production is being intercepted by law enforcement

agencies [WDR 07 p2]. Within the text of the Report,

however, while fi gures are produced to the eff ect that

cocaine seizures have risen from 34% in 2004 to 42%

of estimated total production in 2005, considerable

qualifi cation is placed upon these fi gures, and rightly so:

their provisional nature must be acknowledged. Th ese

percentages are calculated by subtracting total cocaine

seizures, as reported by members states, from the

estimated fi gure of global cocaine production, which is

given as 980 metric tonnes. Without entering into the

complex methodological issues the construction of such

fi gures entails, they include a great many assumptions

about unknown quantities. Th ey also fail to take into

account the increased technical know-how underlying

expanded cocaine production—which has taken place

despite decreases in hectares cultivated. Th e Report

acknowledges these considerations, and explicitly

states that “Th e result” of such omissions “could be an

overestimated global cocaine interception rate.” [WDR

07 p.70]. If the production estimate is faulty, then any

calculation based upon it is misleading. Of most concern

is the lack of a link between the claimed improvements

in interception rates, and the indicators of availability

in consumer markets. Measures of price, purity or ease

of consumer access in the major markets for heroin and

cocaine indicate an increase in the availability of these

substances – the trend is of prices falling and purity

increasing, when one would expect the opposite if the

signifi cantly increased seizure rates were having any eff ect.

Th is paradox is recognised in the latest National Drug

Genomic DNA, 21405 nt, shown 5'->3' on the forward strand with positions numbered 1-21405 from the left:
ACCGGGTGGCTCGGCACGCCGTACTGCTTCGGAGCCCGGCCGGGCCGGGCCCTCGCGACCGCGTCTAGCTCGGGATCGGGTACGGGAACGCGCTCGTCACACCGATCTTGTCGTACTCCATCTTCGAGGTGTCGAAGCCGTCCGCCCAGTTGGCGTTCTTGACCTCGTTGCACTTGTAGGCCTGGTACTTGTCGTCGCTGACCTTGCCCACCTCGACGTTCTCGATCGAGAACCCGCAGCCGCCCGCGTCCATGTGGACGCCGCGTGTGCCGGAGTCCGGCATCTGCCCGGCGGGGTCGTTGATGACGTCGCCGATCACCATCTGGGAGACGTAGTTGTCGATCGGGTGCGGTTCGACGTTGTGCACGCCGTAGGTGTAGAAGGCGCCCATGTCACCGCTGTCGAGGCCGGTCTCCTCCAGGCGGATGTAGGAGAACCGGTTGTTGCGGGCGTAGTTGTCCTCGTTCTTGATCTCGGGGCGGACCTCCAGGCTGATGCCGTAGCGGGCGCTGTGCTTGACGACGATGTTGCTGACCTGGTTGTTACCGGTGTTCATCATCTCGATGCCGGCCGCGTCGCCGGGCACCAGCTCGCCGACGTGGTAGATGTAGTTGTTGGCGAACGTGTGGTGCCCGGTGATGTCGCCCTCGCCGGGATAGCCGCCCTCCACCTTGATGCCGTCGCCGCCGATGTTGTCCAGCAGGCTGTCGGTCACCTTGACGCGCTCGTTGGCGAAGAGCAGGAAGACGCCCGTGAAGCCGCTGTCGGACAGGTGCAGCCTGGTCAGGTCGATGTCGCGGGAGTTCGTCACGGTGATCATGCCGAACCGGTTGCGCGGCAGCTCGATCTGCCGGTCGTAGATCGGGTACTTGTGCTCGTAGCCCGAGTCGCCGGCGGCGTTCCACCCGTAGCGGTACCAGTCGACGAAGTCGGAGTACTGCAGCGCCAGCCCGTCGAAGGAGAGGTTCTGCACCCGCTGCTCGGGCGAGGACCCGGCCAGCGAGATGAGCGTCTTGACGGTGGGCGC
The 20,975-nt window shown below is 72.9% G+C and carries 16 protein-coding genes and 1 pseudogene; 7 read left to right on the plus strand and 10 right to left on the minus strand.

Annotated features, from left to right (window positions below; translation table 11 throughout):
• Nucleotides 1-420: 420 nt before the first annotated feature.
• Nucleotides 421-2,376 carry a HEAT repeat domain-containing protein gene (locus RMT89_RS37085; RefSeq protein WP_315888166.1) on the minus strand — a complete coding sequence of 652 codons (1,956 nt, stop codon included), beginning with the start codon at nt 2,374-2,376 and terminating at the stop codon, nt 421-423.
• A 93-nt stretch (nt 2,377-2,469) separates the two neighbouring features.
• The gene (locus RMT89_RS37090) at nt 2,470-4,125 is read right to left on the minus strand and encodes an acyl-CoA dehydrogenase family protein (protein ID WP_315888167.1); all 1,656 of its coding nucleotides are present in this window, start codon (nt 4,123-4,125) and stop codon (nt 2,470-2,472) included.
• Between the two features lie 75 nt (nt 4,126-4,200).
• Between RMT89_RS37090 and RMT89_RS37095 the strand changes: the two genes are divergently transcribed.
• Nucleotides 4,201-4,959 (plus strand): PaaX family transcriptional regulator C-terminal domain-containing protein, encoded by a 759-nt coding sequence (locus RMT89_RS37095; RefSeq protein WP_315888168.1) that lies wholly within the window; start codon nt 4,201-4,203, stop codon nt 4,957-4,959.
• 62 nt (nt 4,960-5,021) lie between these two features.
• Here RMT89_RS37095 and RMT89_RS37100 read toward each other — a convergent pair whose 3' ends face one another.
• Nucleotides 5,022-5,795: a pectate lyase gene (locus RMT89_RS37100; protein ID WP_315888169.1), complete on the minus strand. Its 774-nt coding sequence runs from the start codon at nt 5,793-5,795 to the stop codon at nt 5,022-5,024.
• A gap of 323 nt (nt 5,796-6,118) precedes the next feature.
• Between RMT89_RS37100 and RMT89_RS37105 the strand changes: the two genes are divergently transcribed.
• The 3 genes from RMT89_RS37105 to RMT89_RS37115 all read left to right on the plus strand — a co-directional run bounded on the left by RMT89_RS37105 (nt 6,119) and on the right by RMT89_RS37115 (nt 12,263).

Th reat Assessment published by the US government:

Despite the fact that the highest recorded level of cocaine

interdiction and seizure was recorded in 2005—the fi fth

consecutive record-setting increase—there have been no

sustained cocaine shortages or indications of stretched

supplies in domestic drug markets. Th ese seemingly

inconsistent trends suggest greater source country

supply than was previously estimated…” [National

Drug Intelligence Centre, US Dept. of Justice. National

Drug Th reat Assessment 2007. p.3]. Similarly, according

to the European Monitoring Centre for Drugs and Drug

Addiction (EMCDDA), the predominant 5-year trend

in Europe has been a decline in street price for cannabis,

heroin, amphetamine, ecstasy and cocaine: ‘Information

available from some of the high-prevalence countries

suggests that cocaine and ecstasy were considerably

more expensive in the late 1980s and early 1990s than

they are today. Drug use in Europe is cheaper than ever

before.’ the EMCDDA concludes.2

Finally, the WDR claims that global demand for drugs

such as heroin, cocaine, cannabis and amphetamines

has stabilised. Th is may be true, and indeed most of

the large-scale surveys conducted recently in developed

countries have shown an overall picture of a levelling

off of prevalence after decades of consistent increases.

However, there are two reasons why the authorities

should not be complacent about these fi gures. Firstly,

overall prevalence rates mask specifi c trends in the use

of diff erent drugs – for example, the increase in cocaine

use in parts of Europe, or in illicit prescription drug use

in the USA. Secondly, the evidence of stabilisation seems

most visible in well-established consumer markets in

Europe, North America and Australasia, while increases

are continuing in emerging economies and developing

countries, where the mechanisms for measuring these

trends are weakest. It may be that signifi cant increases